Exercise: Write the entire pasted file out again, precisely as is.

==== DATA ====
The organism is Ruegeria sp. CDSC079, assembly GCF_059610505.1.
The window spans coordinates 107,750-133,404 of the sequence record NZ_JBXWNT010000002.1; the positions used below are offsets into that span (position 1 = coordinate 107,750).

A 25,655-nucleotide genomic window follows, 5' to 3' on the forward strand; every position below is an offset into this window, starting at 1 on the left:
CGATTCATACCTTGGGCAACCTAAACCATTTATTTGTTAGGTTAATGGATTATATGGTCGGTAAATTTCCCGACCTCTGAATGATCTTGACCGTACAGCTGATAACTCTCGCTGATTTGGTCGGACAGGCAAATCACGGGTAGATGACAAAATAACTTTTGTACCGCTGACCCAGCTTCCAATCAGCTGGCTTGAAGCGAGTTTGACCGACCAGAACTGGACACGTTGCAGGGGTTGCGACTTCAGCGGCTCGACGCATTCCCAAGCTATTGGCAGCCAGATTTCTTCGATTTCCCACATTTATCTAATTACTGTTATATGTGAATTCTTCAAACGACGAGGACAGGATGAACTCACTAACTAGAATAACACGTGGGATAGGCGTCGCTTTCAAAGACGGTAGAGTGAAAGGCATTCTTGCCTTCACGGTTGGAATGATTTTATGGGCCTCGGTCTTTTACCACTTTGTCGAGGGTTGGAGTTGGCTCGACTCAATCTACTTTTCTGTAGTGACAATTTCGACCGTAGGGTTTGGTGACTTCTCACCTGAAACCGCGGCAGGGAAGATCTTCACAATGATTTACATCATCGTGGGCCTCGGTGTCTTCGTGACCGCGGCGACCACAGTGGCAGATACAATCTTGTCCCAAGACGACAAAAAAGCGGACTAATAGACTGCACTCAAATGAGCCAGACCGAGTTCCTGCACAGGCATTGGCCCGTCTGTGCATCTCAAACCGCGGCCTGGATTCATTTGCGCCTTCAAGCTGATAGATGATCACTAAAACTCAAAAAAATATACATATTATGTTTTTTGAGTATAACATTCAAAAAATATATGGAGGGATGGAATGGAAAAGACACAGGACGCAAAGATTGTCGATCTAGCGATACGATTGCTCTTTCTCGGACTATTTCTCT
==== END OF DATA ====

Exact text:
The organism is Ruegeria sp. CDSC079, assembly GCF_059610505.1.
The window spans coordinates 107,750-133,404 of the sequence record NZ_JBXWNT010000002.1; the positions used below are offsets into that span (position 1 = coordinate 107,750).

A 25,655-nucleotide genomic window follows, 5' to 3' on the forward strand; every position below is an offset into this window, starting at 1 on the left:
CGATTCATACCTTGGGCAACCTAAACCATTTATTTGTTAGGTTAATGGATTATATGGTCGGTAAATTTCCCGACCTCTGAATGATCTTGACCGTACAGCTGATAACTCTCGCTGATTTGGTCGGACAGGCAAATCACGGGTAGATGACAAAATAACTTTTGTACCGCTGACCCAGCTTCCAATCAGCTGGCTTGAAGCGAGTTTGACCGACCAGAACTGGACACGTTGCAGGGGTTGCGACTTCAGCGGCTCGACGCATTCCCAAGCTATTGGCAGCCAGATTTCTTCGATTTCCCACATTTATCTAATTACTGTTATATGTGAATTCTTCAAACGACGAGGACAGGATGAACTCACTAACTAGAATAACACGTGGGATAGGCGTCGCTTTCAAAGACGGTAGAGTGAAAGGCATTCTTGCCTTCACGGTTGGAATGATTTTATGGGCCTCGGTCTTTTACCACTTTGTCGAGGGTTGGAGTTGGCTCGACTCAATCTACTTTTCTGTAGTGACAATTTCGACCGTAGGGTTTGGTGACTTCTCACCTGAAACCGCGGCAGGGAAGATCTTCACAATGATTTACATCATCGTGGGCCTCGGTGTCTTCGTGACCGCGGCGACCACAGTGGCAGATACAATCTTGTCCCAAGACGACAAAAAAGCGGACTAATAGACTGCACTCAAATGAGCCAGACCGAGTTCCTGCACAGGCATTGGCCCGTCTGTGCATCTCAAACCGCGGCCTGGATTCATTTGCGCCTTCAAGCTGATAGATGATCACTAAAACTCAAAAAAATATACATATTATGTTTTTTGAGTATAACATTCAAAAAATATATGGAGGGATGGAATGGAAAAGACACAGGACGCAAAGATTGTCGATCTAGCGATACGATTGCTCTTTCTCGGACTATTTCTCT